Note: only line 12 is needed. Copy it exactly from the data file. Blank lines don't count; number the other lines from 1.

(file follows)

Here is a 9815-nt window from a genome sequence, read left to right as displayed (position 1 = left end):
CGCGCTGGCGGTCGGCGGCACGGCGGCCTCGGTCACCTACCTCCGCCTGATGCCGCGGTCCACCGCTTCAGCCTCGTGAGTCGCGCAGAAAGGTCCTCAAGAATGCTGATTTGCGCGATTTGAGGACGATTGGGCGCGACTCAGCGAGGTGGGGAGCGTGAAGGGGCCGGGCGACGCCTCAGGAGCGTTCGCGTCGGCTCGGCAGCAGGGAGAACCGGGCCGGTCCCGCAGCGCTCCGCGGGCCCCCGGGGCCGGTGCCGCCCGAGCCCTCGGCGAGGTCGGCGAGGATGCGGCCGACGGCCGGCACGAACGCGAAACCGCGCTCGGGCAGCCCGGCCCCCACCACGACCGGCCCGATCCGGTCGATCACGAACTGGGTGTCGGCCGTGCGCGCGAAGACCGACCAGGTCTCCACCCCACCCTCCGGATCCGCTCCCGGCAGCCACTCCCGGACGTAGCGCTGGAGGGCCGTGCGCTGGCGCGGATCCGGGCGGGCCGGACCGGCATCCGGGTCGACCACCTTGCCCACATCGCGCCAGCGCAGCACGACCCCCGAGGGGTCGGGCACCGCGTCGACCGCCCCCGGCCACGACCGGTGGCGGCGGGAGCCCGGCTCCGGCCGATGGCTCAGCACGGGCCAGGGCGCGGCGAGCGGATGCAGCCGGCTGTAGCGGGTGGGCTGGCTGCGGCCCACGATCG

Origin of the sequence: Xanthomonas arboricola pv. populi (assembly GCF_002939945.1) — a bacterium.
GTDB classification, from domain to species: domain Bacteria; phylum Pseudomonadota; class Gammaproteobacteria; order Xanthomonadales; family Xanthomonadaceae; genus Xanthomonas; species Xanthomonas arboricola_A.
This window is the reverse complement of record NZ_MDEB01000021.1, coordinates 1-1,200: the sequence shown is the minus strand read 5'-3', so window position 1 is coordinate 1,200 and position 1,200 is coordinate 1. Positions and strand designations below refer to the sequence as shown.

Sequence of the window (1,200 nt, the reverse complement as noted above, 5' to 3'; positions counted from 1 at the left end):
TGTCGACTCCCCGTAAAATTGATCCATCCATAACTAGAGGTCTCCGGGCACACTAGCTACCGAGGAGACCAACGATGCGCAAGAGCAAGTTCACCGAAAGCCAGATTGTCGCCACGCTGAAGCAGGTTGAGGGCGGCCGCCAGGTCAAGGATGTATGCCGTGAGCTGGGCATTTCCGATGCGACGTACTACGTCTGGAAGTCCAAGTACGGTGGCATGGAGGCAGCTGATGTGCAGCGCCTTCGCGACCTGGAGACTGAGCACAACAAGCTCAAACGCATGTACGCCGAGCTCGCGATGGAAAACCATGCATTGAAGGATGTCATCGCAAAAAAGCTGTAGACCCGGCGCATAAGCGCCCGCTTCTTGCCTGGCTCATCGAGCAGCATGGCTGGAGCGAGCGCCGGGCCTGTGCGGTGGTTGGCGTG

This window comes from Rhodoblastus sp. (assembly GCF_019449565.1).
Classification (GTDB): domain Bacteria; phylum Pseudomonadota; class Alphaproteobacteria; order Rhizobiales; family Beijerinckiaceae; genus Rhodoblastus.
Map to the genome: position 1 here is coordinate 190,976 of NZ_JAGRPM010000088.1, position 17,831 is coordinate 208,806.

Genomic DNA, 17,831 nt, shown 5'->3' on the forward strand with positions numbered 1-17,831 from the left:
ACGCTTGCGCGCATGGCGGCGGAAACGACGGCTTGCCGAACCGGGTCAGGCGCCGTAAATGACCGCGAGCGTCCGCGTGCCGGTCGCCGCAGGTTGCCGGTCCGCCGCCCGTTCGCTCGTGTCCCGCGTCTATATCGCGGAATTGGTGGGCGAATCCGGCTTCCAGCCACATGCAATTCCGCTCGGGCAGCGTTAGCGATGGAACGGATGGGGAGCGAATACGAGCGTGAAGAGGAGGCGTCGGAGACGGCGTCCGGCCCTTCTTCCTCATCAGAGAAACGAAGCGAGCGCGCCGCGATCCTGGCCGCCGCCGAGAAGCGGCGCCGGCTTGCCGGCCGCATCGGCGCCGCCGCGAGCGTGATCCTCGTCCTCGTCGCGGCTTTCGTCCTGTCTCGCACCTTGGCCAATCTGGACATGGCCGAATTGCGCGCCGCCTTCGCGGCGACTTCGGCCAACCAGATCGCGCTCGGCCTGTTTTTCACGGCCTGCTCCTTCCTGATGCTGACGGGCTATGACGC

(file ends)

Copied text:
ACGCTTGCGCGCATGGCGGCGGAAACGACGGCTTGCCGAACCGGGTCAGGCGCCGTAAATGACCGCGAGCGTCCGCGTGCCGGTCGCCGCAGGTTGCCGGTCCGCCGCCCGTTCGCTCGTGTCCCGCGTCTATATCGCGGAATTGGTGGGCGAATCCGGCTTCCAGCCACATGCAATTCCGCTCGGGCAGCGTTAGCGATGGAACGGATGGGGAGCGAATACGAGCGTGAAGAGGAGGCGTCGGAGACGGCGTCCGGCCCTTCTTCCTCATCAGAGAAACGAAGCGAGCGCGCCGCGATCCTGGCCGCCGCCGAGAAGCGGCGCCGGCTTGCCGGCCGCATCGGCGCCGCCGCGAGCGTGATCCTCGTCCTCGTCGCGGCTTTCGTCCTGTCTCGCACCTTGGCCAATCTGGACATGGCCGAATTGCGCGCCGCCTTCGCGGCGACTTCGGCCAACCAGATCGCGCTCGGCCTGTTTTTCACGGCCTGCTCCTTCCTGATGCTGACGGGCTATGACGC